standpoint. i don't know. maybe 30. >> how many today? >> 130. >> ha-ha. >> mike lodish was the first person to play in six superbowls. >> this is kind of my little trophy room. >> reporter: as a defensive lineman he lost, four super bowls with the bills. then won two with the broncos. for him, the game has drifted dramatically away from the defense's favor. >> the league wants more offense. the fans want to see touchdowns. you want to see action. and action is being in the end zone and making great plays. >> caught! touchdown! >> as the the game and its players have evolved. >> the carry. >> so has the the coverage. in super bowl 1. cbs used 11 cameras and introduced instant replay. this year, there will be 70
stadium. making the debut, the pylon camera, offering 16 angles. >> inside going back this time. >> imagine the game without other broadcast advances. first down marker graphic. replays from every position. >> he wants to get out here. >> timeless chalkboard. >> defensive back. washington. great play. >> while the game carved several sports cap stones for athletes. >> take it all the way for the touchdown. >> the same scan be said for the people who covered it. >> john, how would you capture the mood of the teams right now? >> well, right now, the hoopla its over. they have waited maybe their all lives to be in the super bowl. >> now, 50 years in, stadiums are sold out. >> doesn't want to go yet. >> and quick quips become catch phrases. >> i'm going to go to disney world. >> now he fires downfield. >> super bowl sun day remains the biggest entertainment event in america.
1985. super bowl 50 four days away. time for the plays to meet the press and their fans at media day. michelle miller reports from super bowl city. >> reporter: this is super bowl city where most of the nongame day action is taking place. where fans get the total nfl experience. but last night kicked off in san jose at the s.a.p. center. for the first time, media night went primetime. for the first-ever media night. >> reporter: the nfl's golden anniversary of the super bowl. and the league seems determined to make everything this year a little bigger. >> peyton manning. >> the teams made a grand entrance as introduced on a replica of the golden gate bridge.
in. this guarantees a way for more than 2,000 journalists converged in the super bowl bubble, along with legions of fans to meet and greet the two teams who made it to the big game. 7,000 fans nabbed tickets at christmas for $3 a pop. and fans could watch from their couches too. extravaganza was broadcast and streamed live on the nfl network. this is the moment of a lifetime >> barring the entertainment glitz of sun day's big game, this year included an opening night show live from san francisco, featuring aloe black. though it's hard to go on >> reporter: on display, the contrasting styles of the opposing star quarterbacks. the dynamic 26-year-old cam newton. getting so close to you right now like a force >> reporter: perhaps the league's most respected elder, 39-year-old peyton manning. >> promise you i will run a touchdown sunday i will celebrate. assure you that. >> reporter: cam's time fielding questions, ventured into lighter territory he took on with his characteristic wide smile.
iowa shakes up the deck. >> for the republicans now a three-way race. hillary clinton barely escapes. >> i have won and i lost there. it is a lot better to win. >> also tonight. terror in the sky. first a bang then a fire as a jetliner rips open in flight. for the first time in this country, the zika virus has spread through sexual contact. and betting on the super bowl. even small advertisers are hoping to score big. i spent all my years believing you >> announcer: this is the cbs "overnight news."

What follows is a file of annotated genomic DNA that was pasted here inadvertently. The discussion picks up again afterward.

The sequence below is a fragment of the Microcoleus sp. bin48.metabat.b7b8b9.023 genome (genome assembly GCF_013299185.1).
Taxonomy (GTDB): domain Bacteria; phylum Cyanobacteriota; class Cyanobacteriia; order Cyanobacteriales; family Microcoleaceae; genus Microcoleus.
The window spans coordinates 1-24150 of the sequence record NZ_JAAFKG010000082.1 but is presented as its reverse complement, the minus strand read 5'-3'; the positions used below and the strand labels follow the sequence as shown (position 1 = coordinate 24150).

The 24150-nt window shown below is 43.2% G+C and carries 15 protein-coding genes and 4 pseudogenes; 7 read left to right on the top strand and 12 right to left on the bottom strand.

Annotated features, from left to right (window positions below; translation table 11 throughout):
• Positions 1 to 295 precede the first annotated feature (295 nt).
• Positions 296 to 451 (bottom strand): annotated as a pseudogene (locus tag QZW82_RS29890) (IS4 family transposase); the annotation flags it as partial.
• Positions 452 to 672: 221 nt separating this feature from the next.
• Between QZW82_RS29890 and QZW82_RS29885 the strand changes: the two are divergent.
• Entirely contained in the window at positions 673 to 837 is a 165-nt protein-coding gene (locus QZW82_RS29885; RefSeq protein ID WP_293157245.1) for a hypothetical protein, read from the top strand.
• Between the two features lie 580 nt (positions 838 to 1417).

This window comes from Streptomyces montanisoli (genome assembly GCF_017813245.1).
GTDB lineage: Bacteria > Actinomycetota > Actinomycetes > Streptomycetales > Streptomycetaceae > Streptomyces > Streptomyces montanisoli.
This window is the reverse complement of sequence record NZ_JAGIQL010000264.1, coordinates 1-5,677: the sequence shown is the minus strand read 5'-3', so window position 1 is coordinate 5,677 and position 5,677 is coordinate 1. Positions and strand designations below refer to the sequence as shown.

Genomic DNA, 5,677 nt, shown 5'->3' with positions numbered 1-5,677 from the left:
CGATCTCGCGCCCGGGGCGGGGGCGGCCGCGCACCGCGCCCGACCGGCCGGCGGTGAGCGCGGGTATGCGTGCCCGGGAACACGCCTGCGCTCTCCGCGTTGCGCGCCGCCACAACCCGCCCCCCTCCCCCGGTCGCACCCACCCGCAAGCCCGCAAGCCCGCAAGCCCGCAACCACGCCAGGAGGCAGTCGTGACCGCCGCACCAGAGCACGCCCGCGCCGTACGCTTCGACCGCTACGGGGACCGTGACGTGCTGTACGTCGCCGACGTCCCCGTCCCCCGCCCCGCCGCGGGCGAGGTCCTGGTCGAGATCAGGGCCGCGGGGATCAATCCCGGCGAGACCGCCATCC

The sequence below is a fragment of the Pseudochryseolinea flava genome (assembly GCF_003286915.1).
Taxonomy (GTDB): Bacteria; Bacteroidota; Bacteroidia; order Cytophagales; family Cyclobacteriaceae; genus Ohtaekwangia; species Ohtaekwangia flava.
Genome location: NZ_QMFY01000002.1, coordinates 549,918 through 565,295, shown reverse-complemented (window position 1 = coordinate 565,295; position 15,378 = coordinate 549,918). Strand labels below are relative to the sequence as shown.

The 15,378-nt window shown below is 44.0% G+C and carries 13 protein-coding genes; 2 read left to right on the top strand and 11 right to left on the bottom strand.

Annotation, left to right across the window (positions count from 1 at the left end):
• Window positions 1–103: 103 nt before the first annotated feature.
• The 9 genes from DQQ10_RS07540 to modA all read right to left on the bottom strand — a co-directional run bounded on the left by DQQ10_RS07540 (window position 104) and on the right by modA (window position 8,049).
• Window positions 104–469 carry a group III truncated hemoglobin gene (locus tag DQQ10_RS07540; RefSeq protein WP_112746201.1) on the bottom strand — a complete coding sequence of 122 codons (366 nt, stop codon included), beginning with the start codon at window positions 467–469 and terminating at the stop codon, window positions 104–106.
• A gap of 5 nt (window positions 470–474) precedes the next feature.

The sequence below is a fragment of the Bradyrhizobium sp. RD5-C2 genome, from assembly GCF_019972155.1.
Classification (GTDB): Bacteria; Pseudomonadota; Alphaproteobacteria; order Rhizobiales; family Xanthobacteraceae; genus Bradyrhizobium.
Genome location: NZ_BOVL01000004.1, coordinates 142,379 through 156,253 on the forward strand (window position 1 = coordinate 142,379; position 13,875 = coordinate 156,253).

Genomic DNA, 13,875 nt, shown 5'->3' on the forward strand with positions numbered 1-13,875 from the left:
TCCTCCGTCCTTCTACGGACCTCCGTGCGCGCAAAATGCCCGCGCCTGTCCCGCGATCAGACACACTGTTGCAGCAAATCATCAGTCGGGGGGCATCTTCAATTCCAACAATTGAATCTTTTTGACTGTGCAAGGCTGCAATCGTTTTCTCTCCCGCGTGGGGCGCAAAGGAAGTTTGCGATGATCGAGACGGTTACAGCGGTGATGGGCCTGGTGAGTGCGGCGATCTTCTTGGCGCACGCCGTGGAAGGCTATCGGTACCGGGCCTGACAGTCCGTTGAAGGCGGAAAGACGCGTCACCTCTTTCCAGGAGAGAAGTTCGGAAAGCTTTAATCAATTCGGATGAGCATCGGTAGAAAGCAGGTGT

history, though not the way she hoped. she was declared the winner of iowa's democratic caucuses by the smallest margin ever. now she faces a tougher battle against bernie sanders on his new england home turf next week. new hampshire is also where republican donald trump will be looking for a comeback after losing to ted cruz and barely edging out marco rubio. our campaign 2016 correspondents are on the trail. and first go to major garrett with the republicans. new hampshire. so what a victory last night. >> reporter: after earning the most iowa caucus votes in gop history, ted cruz boasted he defied the odds. >> every tv pundit on virtually every station said cruz can't win, no chance cruz is going to win iowa, not going to happen. it would be trump, trump. trump. >> reporter: but it wasn't.
gave an uncommonly subdued concession speech. >> we finished second. i want to till you something, i am just honored. really honored. today the bombast was back. trump complained on twitter he had not been given any credit by the voters for self funding his campaign and the media has not covered my long shot great finish in iowa fairly. trump called cruz's victory speech, long, rambling and overly flamboyant. the race is quickly becoming a battle among, trump, cruz and marco rubio. the florida senator says he is in better possession to be the nominee than cruz. >> who is closer now? >> i think i am. we are one delegate apart. second i give us the best chance to unify the party. you can't win if the party is divided but to grow it. >> reporter: rubio's momentum comes with attacks from kasich,
strong showings in new hampshire to stay viable. >> see if he will answer your questions, stand up and take that. i don't thing he will or can. >> what do you think that its about? >> sometimes when people are under duress they react in ways they will regret later on. christie finished 10th. cruz worked hard for his victory in iowa. holding 2/3 as many events as trump, a third more than rubio. do the math, trump collected twice as many votes per iowa visit as cruz. >> worth remembering, iowa republicans haven't picked the nominee since 2000. major garrett for us tonight. thank you. now to the democrats. here is nancy cordes. >> i am so thrilled that i am coming to new hampshire after winning iowa! >> reporter: the first woman ever to win the iowa caucuses did it by .2%. >> senator sanders are you conceding the race in iowa.